There’s been much discussion throughout the military over the past few weeks on the proposed reworking of retirement benefits to help balance the budget. Unfortunately, like everything else in the nation that’s been notionally targeted for budget cuts, we all seem to have Not In My Backyard (NIMBy) syndrome. Yes yes, of course cuts are needed, but don’t take them from me! Bullshit. I, for one, am willing to accept cuts as long as I’m not the ONLY one getting cut. I think everyone needs to give up something, especially since if everyone was willing to give up a little, I think (without benefit of being an economist, but I’d love to hear from one on the below ideas) we could heartily attack the budget crisis with harming anyone. And yes, I believe it is a crisis. I believe the national debt is a key national security issue, but it’s not being addressed as one.
So on the all the talk about cutting or reducing or reworking military retirements: quite frankly I’m not worried. Sure, there’s talk of reducing retirements to 40% or even less for those currently on active duty, but I don’t think it will fly. It’s not politically viable; any member of Congress who votes to affect the retirement of someone who’s already been serving for 12, 15 or 18 years knows they’ll immediately lose most of their military support in the next election. If a sitting member of Congress with a military base in their district voted this course of action, anyone stepping in to the next round of elections would just have to say they’d work to restore the retirements and they’d suck up all the military votes in that district. So changes to retirement for folks newly joining the military? Sure, definitely possible, even likely. Changes to those serving a lesser amount time… say, less than 10 years in service? Possible, since they have a good deal of time to plan and play catch-up. But changing the retirement benefits of someone who’s within a few years of retirement? Don’t think it’s gonna happen.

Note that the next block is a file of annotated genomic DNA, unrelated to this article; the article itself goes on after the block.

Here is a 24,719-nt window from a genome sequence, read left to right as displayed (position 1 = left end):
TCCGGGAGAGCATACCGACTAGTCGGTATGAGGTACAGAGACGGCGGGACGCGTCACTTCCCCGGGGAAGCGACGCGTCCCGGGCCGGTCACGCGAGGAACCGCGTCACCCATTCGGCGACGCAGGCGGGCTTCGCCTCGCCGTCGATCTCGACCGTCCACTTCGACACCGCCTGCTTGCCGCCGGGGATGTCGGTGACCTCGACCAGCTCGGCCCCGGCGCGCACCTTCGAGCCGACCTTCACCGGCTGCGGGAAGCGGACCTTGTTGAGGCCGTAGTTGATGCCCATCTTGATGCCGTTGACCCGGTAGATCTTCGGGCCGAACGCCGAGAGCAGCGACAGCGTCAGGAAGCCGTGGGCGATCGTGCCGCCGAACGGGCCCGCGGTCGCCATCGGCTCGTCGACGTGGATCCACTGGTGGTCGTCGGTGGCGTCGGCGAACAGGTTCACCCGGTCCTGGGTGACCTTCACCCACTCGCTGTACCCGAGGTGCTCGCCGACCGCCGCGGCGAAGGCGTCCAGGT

However, I acknowledge that financially, we’re in quite a pickle, and one that continues to float toward the bottom of the pickle barrel (is there a bottom? Insolvency perhaps?). What to do? I favor the peanut butter spread mentioned in the first chapter. There are now, I think, less than one million active duty military members, and most of those won’t be doing the full 20 years to retirement. This leaves a relatively (relatively in the tens of thousands arena, as a rough estimate [it’s Saturday morning; no, I haven’t researched anything yet!]) of people whose retirement benefits Congress is considering pillaging 5, 10 or 20 percent from. Yet, there are, per the American Military Retirees Association website (okay, I did SOME research), around two million military retirees in the U.S. My proposal is cut ALL personal military retirement benefit accounts – past, present and future – by two percent. There are some people who would have trouble dealing with a two percent cut in their benefits, but I feel that number would be extremely small. For most, it would be nearly unnoticeable. And, in the small, unscientific and very informal discussions I’ve brought up around the office with the active duty and retired members there, they were all willing to make that sacrifice toward a solvent nation.
But wait, there’s more! If the President and Congress say that everyone must do their part, why limit it to the military? The National Active and Retired Federal Employees Association represents “some five million federal workers, retirees, spouses and their survivors.” The Washington Post’s Federal Eye column (http://voices.washingtonpost.com/federal-eye/2010/09/how_many_federal_workers_are_t.html) lists 2.65 million federal workers out there, leaving over two million federal retirees to contribute their two percent. And before anyone starts bitching, yes, I absolutely believe that Congress needs to give up their two percent, along with some of the more ridiculous retirement perks too. Numbers-wise, Congress is a drop in the bucket, but (1) those drops add up and (2) I’m a big believer in leadership by example. I also think that my spreading the two-percent across as large a population as possible, it would prevent a slippery-slope possibility that could come from targeting, say, just the military.
I would LOVE for an economist, statistician, accountant or some econ graduate student to do an analysis of my proposal to see if it’s actually valid. Yes, I fully expect the military and federal retiree associations (and Congress) will have a hissy fit over this content (NIMBy again), but somehow I think many of their members would see differently. After all, these people gave their careers sacrificing for their country, and they’re being asked to do it again, but on a much, much smaller level for 99% of them. I’m willing to part with a fraction of my retirement to contribute my part; are you?